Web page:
By Isabel Allende,

Why should I read it?

2 authors picked Island Beneath the Sea as one of their favorite books, and they share why you should read it.

What is this book about?

From the sugar plantations of Saint-Domingue to the lavish parlors of New Orleans at the turn of the 19th century, Isabel Allende's latest novel tells the story of a mulatta woman, a slave and concubine, determined to take control of her own destiny in a society where that would seem impossible.

Born a slave on the island of Saint-Domingue - now known as Haiti -Tete is the product of violent union between an African mother she never knew and one of the white sailors who brought her into bondage.

When twenty-year-old Toulouse Valmorain arrives on the island in 1770, it's…

Book cover of The Long Song

Eleanor P. Sam Why did I love this book?

Levy takes us to the transition between slavery and emancipation, if not true freedom. The focus is again on the female experience and the main character is herself the outcome of a sexual assault by a White plantation overseer. 

I truly loved this book. Although there is plenty of pain and suffering here, Levy skillfully injects humour into the character’s outlook and gives us glimpses of the nascent strength and richness that became Jamaican culture. Some of my closest female friends come from this stock of talented people. I see and feel their joy and success as it triumphs over the grim chapters of their ancestral history.

By Andrea Levy,

Why should I read it?

1 author picked The Long Song as one of their favorite books, and they share why you should read it.

What is this book about?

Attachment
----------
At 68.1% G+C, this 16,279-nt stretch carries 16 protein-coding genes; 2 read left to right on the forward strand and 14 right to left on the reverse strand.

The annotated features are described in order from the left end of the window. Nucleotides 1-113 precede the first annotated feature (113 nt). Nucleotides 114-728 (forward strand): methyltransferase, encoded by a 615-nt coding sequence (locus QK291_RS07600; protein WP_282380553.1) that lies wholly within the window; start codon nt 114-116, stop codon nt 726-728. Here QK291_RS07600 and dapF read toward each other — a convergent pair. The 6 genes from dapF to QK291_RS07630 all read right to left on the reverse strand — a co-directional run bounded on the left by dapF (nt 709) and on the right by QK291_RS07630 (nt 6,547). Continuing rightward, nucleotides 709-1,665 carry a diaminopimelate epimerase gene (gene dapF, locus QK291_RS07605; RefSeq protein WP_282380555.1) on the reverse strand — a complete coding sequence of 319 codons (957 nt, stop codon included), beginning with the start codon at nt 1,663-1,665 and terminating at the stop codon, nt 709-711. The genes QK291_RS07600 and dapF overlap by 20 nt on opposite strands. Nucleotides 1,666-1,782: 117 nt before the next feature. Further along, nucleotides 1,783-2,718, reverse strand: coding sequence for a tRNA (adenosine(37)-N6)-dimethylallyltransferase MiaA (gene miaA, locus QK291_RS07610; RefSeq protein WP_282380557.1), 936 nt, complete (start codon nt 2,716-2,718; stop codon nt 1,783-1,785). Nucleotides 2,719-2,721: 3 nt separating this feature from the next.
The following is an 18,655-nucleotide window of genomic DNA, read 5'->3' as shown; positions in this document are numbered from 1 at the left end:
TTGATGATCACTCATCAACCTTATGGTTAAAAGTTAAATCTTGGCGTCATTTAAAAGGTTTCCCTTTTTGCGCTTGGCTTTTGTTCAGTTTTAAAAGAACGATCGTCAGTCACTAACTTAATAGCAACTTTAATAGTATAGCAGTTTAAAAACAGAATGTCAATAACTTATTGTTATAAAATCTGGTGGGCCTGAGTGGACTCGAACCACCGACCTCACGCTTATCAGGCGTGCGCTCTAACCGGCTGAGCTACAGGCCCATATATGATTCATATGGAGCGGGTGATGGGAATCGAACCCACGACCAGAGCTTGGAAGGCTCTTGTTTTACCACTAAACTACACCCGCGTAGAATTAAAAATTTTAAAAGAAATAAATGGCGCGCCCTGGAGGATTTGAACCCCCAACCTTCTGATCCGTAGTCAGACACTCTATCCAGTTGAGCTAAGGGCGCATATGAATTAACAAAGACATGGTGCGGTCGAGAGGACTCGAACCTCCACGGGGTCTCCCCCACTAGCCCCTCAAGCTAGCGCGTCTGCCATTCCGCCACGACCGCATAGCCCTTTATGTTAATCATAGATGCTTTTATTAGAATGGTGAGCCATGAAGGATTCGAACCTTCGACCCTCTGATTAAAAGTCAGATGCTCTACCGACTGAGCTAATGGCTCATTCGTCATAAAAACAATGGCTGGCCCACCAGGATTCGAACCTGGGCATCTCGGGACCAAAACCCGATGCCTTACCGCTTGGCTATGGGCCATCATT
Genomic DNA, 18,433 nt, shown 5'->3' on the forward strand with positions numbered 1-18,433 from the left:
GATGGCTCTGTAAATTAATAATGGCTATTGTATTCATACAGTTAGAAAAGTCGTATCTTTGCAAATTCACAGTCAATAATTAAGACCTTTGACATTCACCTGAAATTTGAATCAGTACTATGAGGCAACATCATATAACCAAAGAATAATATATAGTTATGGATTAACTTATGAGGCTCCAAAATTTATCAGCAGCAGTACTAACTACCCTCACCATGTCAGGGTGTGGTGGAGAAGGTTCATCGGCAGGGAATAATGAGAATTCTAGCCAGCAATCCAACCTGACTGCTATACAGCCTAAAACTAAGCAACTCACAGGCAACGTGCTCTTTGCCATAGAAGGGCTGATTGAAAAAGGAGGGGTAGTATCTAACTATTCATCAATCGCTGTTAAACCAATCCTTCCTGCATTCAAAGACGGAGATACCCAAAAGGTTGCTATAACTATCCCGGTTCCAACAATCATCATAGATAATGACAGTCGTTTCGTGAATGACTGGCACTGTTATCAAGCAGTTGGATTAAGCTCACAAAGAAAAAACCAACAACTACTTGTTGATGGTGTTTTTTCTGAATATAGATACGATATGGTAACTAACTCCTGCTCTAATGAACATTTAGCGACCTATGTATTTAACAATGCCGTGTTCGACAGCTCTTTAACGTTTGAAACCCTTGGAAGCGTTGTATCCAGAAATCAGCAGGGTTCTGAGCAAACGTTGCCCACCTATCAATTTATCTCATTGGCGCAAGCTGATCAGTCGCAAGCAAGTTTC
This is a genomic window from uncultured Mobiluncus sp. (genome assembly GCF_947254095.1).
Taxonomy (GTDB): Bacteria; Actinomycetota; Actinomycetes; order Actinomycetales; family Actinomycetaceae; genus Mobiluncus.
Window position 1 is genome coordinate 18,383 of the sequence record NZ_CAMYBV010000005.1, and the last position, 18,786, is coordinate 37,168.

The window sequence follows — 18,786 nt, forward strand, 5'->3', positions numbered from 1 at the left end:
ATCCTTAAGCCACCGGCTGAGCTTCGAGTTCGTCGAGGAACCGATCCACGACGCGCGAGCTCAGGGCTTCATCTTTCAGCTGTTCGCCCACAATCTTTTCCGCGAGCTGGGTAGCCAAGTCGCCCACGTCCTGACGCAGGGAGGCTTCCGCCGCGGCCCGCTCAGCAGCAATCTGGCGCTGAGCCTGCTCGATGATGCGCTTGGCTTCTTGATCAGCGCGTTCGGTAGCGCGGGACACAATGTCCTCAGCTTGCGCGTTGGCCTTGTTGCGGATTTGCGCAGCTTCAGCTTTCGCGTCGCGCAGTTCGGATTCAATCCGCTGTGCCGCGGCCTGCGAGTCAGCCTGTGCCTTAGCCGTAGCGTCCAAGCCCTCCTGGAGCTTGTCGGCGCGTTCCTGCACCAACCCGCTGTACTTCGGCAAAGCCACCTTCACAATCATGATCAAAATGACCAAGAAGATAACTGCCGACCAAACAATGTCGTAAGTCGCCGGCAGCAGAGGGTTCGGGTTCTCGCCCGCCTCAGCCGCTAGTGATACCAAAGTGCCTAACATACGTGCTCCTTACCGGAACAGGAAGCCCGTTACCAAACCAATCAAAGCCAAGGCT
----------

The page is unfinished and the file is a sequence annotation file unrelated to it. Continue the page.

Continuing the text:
Finalist for the 2010 Man Booker Prize
The New York Times Book Review Notable Book of the Year

In her follow-up to Small Island, winner of the Whitbread Book of the Year Award and the Orange Prize for Fiction, Andrea Levy once again reinvents the historical novel.

Told in the irresistibly willful and intimate voice of Miss July, with some editorial assistance from her son, Thomas, The Long Song is at once defiant, funny, and shocking. The child of a field slave on the Amity sugar plantation in Jamaica, July lives with her mother until Mrs. Caroline Mortimer, a recently…

Book cover of Washington Black

Eleanor P. Sam Why did I love this book?

Set on the beautiful island of Barbados, Edugyan’s take on the slavery/emancipation interface focuses on primary characters that are male. The relationship between two of them, one White and one Black, becomes an exploration of how slavery created a toxic psychological legacy that distorted the nature and possibilities of friendship and trust.  

I’ve loved Barbados since my first visit as a teenager, and I became more attached after some of my siblings called it home. Known as ‘Little England,’ a downside of this sunny paradise, and a relic of slavery, is its unequal economic and social class divisions. The population is over 90% Black but most of the valuable land and resources are owned by non-Blacks. I encourage readers to look beyond its surface beauty and explore its deeper history. 

By Esi Edugyan,

Why should I read it?

2 authors picked Washington Black as one of their favorite books, and they share why you should read it.

What is this book about?




New York Times Top Ten Book of the Year 2018
Sunday Times Paperback of the Year 2019

'A masterpiece' Attica Locke
'Strong, beautiful and beguiling' Observer
'Destined to become a future classic ... that rare book that should appeal to every kind of reader' Guardian

When two English brothers take the helm of a Barbados sugar plantation, Washington Black - an…

Book cover of The Sleeping Car Porter

Eleanor P. Sam Why did I love this book?